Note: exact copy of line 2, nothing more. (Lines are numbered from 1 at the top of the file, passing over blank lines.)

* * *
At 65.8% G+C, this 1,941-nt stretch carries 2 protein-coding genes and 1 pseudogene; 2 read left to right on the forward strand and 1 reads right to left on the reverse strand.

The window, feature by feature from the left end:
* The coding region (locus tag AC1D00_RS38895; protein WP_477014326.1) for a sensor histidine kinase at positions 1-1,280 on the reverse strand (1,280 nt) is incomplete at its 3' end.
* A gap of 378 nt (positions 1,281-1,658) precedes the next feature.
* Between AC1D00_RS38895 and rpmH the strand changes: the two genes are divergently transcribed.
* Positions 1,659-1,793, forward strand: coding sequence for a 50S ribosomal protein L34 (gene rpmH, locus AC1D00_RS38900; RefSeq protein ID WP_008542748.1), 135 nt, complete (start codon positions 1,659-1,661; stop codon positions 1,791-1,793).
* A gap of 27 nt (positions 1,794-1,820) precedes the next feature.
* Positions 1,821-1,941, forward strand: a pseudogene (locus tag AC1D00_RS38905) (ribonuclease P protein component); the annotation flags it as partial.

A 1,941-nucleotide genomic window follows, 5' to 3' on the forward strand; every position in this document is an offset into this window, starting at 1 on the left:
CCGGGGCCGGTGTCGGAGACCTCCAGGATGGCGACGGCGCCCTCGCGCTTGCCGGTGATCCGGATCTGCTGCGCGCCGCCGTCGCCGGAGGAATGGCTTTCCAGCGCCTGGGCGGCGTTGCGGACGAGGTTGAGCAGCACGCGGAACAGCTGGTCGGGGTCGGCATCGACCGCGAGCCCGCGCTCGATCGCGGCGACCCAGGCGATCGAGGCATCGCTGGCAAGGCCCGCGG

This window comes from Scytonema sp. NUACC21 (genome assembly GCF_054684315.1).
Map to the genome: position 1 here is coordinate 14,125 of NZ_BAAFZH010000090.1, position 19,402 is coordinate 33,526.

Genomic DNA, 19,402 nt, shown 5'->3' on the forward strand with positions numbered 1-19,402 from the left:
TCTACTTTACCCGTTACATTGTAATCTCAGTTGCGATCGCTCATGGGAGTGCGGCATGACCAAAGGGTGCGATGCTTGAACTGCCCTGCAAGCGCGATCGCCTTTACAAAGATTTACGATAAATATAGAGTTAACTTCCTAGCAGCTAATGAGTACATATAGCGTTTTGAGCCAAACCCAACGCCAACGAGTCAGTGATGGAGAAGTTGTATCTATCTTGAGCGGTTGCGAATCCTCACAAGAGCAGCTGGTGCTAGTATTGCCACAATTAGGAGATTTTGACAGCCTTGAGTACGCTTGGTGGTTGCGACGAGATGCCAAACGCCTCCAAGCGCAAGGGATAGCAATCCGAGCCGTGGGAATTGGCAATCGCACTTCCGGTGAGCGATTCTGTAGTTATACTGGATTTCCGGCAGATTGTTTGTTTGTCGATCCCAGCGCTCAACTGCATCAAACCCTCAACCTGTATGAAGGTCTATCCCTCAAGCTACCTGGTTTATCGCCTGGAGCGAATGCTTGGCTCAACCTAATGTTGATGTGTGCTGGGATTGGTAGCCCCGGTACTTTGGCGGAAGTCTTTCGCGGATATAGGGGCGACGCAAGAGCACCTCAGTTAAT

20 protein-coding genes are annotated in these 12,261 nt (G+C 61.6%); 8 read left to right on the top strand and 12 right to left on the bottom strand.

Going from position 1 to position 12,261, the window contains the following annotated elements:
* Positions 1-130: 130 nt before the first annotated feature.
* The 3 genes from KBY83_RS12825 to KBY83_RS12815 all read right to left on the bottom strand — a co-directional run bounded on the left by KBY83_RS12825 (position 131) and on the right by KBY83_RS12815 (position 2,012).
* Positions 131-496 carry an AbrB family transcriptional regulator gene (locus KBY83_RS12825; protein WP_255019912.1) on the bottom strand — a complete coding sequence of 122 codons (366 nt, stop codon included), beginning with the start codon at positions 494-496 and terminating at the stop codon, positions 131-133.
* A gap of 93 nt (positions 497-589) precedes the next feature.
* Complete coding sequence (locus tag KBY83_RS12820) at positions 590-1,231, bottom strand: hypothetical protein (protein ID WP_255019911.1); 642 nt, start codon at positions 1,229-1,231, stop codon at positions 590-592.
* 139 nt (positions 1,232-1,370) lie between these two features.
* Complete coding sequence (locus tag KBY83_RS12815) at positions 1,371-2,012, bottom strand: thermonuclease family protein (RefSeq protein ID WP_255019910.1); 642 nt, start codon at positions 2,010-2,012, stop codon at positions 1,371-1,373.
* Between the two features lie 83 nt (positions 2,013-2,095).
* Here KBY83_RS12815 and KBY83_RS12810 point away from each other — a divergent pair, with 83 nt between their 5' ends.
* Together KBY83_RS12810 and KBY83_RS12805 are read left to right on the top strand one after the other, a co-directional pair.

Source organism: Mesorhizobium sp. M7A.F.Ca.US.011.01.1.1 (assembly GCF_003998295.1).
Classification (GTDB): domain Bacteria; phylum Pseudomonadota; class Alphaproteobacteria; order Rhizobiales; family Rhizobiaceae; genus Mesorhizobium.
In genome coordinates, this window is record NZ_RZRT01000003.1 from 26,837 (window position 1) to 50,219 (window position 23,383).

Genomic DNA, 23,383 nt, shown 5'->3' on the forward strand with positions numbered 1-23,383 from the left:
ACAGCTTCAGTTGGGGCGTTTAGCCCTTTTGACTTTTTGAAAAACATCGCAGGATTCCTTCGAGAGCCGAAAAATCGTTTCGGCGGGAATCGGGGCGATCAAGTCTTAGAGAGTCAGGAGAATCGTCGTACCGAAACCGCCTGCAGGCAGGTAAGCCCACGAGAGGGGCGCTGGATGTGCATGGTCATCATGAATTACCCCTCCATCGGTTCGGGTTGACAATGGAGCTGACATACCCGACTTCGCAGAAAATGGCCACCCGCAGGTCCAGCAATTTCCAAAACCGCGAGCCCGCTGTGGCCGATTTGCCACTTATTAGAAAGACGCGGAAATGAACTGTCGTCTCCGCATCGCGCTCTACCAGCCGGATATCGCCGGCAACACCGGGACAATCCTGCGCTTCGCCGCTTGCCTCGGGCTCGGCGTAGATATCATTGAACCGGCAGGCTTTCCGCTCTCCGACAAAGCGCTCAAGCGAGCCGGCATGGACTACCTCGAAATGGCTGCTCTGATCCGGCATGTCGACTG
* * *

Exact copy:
The window, feature by feature from the left end: